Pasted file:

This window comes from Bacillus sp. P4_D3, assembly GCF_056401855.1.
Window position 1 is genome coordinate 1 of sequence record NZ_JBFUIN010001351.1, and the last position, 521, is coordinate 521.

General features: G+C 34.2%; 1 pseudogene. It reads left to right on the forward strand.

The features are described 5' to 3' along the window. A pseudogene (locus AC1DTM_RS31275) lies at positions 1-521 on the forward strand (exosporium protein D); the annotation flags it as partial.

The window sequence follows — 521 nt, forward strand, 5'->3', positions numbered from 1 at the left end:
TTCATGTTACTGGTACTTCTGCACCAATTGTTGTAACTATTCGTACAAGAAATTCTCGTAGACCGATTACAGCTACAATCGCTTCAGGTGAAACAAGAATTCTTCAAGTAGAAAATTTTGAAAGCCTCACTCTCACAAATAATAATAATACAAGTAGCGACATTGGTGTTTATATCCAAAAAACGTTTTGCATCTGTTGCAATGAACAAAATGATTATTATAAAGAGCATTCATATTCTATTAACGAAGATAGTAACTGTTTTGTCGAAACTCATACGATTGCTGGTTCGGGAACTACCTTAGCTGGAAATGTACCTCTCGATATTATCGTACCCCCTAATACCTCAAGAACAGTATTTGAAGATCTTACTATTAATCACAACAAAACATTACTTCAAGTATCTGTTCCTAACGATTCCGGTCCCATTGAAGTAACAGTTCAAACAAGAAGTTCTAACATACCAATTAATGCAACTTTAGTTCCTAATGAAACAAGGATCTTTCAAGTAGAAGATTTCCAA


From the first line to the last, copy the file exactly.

This window comes from Bacillus sp. P4_D3, assembly GCF_056401855.1.
Window position 1 is genome coordinate 1 of sequence record NZ_JBFUIN010001351.1, and the last position, 521, is coordinate 521.

General features: G+C 34.2%; 1 pseudogene. It reads left to right on the forward strand.

The features are described 5' to 3' along the window. A pseudogene (locus AC1DTM_RS31275) lies at positions 1-521 on the forward strand (exosporium protein D); the annotation flags it as partial.

The window sequence follows — 521 nt, forward strand, 5'->3', positions numbered from 1 at the left end:
TTCATGTTACTGGTACTTCTGCACCAATTGTTGTAACTATTCGTACAAGAAATTCTCGTAGACCGATTACAGCTACAATCGCTTCAGGTGAAACAAGAATTCTTCAAGTAGAAAATTTTGAAAGCCTCACTCTCACAAATAATAATAATACAAGTAGCGACATTGGTGTTTATATCCAAAAAACGTTTTGCATCTGTTGCAATGAACAAAATGATTATTATAAAGAGCATTCATATTCTATTAACGAAGATAGTAACTGTTTTGTCGAAACTCATACGATTGCTGGTTCGGGAACTACCTTAGCTGGAAATGTACCTCTCGATATTATCGTACCCCCTAATACCTCAAGAACAGTATTTGAAGATCTTACTATTAATCACAACAAAACATTACTTCAAGTATCTGTTCCTAACGATTCCGGTCCCATTGAAGTAACAGTTCAAACAAGAAGTTCTAACATACCAATTAATGCAACTTTAGTTCCTAATGAAACAAGGATCTTTCAAGTAGAAGATTTCCAA